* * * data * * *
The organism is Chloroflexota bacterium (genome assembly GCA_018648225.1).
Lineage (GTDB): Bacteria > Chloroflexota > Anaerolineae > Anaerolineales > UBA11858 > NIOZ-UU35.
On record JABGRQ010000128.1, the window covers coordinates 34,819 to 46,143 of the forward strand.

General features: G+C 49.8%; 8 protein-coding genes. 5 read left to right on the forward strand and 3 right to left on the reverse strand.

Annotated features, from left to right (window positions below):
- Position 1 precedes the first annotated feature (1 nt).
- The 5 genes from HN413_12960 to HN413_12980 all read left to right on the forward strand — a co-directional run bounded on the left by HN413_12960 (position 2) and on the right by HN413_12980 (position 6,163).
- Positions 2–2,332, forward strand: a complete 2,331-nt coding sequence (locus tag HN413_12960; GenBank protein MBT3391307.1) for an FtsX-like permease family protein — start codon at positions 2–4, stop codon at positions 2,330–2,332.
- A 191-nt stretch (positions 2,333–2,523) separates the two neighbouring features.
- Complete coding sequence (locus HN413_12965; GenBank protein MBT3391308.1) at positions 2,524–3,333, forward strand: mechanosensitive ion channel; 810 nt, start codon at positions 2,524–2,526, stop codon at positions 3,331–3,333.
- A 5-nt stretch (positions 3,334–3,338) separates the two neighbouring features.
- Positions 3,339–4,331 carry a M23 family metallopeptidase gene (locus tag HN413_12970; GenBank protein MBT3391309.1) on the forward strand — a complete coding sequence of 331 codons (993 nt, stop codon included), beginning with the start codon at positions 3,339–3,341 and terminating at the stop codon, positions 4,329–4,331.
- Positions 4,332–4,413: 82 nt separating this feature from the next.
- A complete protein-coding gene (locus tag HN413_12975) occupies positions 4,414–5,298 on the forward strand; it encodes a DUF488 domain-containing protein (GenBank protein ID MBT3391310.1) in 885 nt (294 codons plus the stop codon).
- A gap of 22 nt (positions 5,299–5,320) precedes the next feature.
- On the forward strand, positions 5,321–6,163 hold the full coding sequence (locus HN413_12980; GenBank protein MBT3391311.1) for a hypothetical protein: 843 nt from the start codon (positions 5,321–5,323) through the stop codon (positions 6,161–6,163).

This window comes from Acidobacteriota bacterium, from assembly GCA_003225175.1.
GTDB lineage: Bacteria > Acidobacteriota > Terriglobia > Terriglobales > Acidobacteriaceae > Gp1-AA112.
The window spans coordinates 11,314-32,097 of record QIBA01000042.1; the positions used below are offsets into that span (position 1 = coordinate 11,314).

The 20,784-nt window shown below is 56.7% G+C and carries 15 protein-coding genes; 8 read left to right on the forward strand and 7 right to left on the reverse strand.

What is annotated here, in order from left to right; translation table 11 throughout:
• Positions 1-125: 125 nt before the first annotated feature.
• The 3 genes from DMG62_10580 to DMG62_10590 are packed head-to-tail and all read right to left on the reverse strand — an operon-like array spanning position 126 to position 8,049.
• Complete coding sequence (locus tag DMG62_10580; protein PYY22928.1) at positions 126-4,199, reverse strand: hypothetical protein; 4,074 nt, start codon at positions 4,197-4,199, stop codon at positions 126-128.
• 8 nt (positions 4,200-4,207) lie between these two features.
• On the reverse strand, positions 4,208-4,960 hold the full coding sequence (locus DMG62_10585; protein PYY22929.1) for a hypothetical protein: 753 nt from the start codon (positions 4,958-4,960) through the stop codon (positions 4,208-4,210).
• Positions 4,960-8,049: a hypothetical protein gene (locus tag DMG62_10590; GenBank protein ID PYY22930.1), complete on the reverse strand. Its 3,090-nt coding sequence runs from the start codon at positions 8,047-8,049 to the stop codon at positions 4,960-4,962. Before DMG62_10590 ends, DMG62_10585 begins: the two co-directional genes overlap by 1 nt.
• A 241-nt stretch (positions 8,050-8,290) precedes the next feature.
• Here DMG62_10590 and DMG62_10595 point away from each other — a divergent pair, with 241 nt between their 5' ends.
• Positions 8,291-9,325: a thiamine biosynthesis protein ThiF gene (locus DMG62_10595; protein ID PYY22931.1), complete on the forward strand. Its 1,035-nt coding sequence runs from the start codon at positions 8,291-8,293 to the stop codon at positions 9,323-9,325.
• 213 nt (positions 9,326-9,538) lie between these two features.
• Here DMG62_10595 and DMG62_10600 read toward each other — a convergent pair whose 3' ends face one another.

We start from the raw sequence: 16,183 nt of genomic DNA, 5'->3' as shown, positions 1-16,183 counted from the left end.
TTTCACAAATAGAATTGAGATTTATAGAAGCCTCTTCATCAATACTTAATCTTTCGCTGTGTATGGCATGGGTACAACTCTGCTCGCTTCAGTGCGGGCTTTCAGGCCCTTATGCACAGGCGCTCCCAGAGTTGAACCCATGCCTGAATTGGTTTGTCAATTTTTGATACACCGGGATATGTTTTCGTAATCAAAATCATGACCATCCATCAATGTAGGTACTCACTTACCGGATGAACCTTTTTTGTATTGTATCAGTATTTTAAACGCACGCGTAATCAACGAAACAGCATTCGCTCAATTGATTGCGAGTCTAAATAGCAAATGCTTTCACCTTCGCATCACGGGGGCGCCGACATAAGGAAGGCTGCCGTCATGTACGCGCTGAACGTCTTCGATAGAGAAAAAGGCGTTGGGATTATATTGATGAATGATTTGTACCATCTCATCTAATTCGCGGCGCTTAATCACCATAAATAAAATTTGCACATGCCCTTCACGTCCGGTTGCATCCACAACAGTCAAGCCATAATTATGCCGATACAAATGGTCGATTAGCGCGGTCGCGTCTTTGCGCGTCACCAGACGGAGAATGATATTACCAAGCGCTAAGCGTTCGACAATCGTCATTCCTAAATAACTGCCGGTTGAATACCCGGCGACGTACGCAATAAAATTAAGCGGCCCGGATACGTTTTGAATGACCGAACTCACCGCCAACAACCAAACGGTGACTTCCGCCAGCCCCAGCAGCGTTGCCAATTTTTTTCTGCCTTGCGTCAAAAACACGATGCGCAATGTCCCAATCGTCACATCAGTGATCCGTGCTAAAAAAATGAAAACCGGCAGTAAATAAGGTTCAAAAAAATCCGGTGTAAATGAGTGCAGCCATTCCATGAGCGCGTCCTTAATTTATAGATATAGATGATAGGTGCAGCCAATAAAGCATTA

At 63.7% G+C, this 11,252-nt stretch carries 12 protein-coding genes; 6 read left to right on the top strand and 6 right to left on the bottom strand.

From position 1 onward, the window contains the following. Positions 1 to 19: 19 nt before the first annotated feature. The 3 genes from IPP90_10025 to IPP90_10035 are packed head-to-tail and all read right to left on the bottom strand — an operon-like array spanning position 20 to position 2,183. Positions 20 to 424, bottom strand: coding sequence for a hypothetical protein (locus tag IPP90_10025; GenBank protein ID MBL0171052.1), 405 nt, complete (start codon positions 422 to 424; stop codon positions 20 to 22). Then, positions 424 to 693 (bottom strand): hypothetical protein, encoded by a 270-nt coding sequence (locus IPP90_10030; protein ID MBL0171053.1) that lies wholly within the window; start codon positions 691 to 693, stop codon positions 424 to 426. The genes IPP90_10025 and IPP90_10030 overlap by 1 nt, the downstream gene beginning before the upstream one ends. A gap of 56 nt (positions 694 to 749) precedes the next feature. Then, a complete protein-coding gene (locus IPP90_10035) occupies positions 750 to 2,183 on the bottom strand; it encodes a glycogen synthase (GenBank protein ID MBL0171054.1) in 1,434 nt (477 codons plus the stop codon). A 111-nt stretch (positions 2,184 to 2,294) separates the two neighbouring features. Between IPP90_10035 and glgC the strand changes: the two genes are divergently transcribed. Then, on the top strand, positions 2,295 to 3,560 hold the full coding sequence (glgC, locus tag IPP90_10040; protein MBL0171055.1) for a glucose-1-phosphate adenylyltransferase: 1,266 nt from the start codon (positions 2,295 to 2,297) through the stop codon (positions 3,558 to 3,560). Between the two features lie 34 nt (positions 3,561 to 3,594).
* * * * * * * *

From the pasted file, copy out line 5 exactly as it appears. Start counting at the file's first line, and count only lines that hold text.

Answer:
Annotated features, from left to right (window positions below):